CHANCELLOR Phillip Hammond told bankers at a speech in the city of London today that a reduction in immigration would damage the economy.
The prominent Remainer, want’s a soft Brexit and has suggested a temporary transitional period with the UK staying in the single market for 7 years after we leave.
Labour’s shadow chancellor, said the Tories are in a rift over Brexit.
He said: “We have seen the Chancellor again trying to distance himself from the position of his Prime Minister on Brexit.
“It just shows further disarray at the top of government.
“The fact that there is clearly such a serious split between Number 10 and 11 is very worrying and only helps to undermine our country ahead of the Brexit negotiations.
“It further shows just how weak a position Theresa May is in. And raises the serious question of: how can she negotiate Brexit when her own Chancellor is so publicly disputing her position on Brexit and briefing against his own Cabinet colleagues?”
It seems the age old argument between wets and dries has come back to haunt the Conservative Party albeit in a different form.
If you aren’t familiar with the term ‘Wets and Dries’, then let me educate your poor un-Toryfied soul.
Back in the glory days of 1980s vote winning conservatism, when Maggie reigned supreme and Labour cowed in desperate opposition, Margaret Thatcher used the terms ‘Wets’ for Conservative MPs who opposed her hard line radical economic reforms and ‘Dries’ for Ministers and MPs loyal to her revolutionary one-woman regime.
Thatcher coined the term in a meeting during in her first term as PM, she referred to some ministers as feeble, lacking hardness, and willing to compromise with the unions – simply to save their seats when it looked as though she was heading for political wipeout after the initial economic shock.
Inflation had plagued Britain in the 70s at one point reaching 24%. It had dropped to 13.4% in 1979 and rose to 18% by 1980.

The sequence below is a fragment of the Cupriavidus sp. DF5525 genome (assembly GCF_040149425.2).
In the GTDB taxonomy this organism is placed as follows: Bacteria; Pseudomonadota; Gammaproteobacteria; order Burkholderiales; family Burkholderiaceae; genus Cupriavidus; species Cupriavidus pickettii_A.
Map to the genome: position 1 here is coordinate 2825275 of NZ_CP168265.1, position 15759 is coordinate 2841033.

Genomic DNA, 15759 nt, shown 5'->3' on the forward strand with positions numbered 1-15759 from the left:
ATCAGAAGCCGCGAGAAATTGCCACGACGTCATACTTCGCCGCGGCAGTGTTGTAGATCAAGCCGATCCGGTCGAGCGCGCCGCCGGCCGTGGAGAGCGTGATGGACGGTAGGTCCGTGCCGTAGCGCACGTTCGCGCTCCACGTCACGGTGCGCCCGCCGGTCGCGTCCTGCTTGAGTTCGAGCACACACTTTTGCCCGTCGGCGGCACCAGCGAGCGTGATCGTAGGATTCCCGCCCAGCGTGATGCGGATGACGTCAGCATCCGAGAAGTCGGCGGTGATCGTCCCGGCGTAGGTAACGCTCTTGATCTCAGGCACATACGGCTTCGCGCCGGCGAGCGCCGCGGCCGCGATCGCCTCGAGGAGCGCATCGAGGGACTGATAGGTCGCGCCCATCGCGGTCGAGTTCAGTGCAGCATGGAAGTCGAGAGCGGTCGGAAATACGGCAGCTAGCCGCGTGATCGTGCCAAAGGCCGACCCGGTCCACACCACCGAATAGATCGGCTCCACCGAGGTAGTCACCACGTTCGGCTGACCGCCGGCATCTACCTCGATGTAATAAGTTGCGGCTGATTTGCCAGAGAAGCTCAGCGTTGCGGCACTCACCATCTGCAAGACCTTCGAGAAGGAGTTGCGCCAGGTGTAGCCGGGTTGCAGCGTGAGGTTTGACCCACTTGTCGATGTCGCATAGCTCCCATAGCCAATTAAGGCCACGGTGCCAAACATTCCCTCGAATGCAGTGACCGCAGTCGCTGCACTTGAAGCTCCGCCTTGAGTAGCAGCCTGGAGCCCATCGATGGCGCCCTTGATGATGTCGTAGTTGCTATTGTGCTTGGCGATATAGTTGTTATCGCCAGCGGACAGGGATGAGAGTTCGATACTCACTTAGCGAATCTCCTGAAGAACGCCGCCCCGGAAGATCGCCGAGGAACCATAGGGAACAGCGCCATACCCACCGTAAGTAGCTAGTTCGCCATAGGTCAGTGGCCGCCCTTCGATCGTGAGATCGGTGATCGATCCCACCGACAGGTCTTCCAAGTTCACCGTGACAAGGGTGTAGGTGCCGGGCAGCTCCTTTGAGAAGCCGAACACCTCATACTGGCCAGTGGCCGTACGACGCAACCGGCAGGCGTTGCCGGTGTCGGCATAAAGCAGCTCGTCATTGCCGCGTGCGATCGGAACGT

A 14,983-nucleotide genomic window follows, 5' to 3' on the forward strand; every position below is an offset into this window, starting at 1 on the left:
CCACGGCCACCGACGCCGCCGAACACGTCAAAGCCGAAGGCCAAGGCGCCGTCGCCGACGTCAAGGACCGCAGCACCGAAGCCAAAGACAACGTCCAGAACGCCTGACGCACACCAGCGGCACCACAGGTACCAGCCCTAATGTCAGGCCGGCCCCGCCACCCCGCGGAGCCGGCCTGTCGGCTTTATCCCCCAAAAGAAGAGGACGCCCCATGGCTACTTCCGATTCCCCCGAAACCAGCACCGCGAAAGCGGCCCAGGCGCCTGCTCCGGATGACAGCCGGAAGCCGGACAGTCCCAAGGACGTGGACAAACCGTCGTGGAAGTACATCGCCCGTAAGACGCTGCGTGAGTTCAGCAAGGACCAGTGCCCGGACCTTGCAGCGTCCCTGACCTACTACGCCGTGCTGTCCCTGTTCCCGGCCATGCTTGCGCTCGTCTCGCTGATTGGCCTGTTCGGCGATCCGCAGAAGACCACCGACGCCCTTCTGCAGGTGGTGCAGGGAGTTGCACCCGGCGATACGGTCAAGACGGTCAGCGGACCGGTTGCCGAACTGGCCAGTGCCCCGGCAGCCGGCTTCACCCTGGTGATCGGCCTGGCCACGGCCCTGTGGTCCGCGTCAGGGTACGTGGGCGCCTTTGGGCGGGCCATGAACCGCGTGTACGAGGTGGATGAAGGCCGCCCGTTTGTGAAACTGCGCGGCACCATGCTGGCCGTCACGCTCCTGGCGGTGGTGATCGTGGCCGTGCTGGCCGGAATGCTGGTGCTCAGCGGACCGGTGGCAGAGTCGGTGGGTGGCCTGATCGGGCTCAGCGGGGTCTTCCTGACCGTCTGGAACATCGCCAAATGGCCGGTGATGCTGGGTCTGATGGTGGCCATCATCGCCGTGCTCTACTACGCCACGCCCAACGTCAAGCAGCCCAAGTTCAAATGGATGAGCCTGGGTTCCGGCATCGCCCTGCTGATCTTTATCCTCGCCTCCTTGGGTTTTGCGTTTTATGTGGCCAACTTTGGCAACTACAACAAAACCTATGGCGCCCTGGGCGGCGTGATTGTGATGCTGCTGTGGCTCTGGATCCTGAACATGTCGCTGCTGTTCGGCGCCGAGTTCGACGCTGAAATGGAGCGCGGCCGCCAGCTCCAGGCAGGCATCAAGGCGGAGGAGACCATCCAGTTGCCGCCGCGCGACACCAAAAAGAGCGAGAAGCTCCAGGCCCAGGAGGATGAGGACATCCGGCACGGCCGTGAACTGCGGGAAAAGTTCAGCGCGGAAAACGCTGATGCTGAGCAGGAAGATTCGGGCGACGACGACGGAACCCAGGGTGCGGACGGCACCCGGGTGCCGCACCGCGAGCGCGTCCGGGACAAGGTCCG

Many weaker Prime Ministers would’ve U-Turned and stopped their policy, but Thatcher being Thatcher told ministers to push harder.
Racial tension caused riots to break out across the country and with the added dire economic situation, it looked as though she was finished.
MADE OF IRON: THATCHERS FAMOUS U-TURN IF YOU WANT TO SPEECH
Whilst the economy re-adjusted towards the service economy rather than manufacturing and mining, unemployment rose to a horrifying level of 3,000,000+ causing many to call her the worst PM since records began.
As tough as it was, Britain had no option but to take the tough medicine. Refusal to take the medication meant that Britain today would be an economic catastrophe. Thatcher’s monetarist policies arguably saved Britain from economic ruin.
Thatcher’s monetarist policies arguably saved Britain from economic ruin.
The tight grip of the money supply got inflation down to 4% by 1987.
The country was slowly starting to boom again by 1986, but for those economically displaced, it was a hard life with few opportunities. This is why she is such a divisive figure.
The Wets and Dries label was applied to senior members of her government who opposed her strict monetarist policies designed to tackle inflation and bring Britain back from the brink.
Micheal Heseltine was a prominent ‘Wet’ and it seems the dastardly rodent is back to stir up more trouble concerning the UK’s decision to leave the European Union.
HESTLETINE AND THATCHER, 1978
In 1990, Hestletine (undemocratically ) helped bring down the Iron Lady – The woman who was the democratically elected Prime Minister of the United Kingdom.
We were then lumbered with John Major, who was famously painted grey on ITVs Satirical comedy, Spitting Image – to emphasise his lack of personality.
SPITTING IMAGE… EUROPHILE JOHN MAJOR
He presided over a scandal-ridden premiership which ended in a minority government and it included sex scandals and sleaze.
It came to light in 2002 that Major had a 4-year affair with then Tory MP and Minister for Agriculture, Edwina Currie.
He and his chancellor Norman Lamont crashed Britain’s currency, Sterling – during ‘Black Wednesday*’ when Britain crashed out of the ERM* and markets fell after Lamont raised interest rates a record THREE times in a single day.
INCOMPETENT: MAJORS CHANCELLOR NORMAN LAMONT
The Sun famously declared ‘Now we’ve all been screwed by the Cabinet’ to add insult to injury.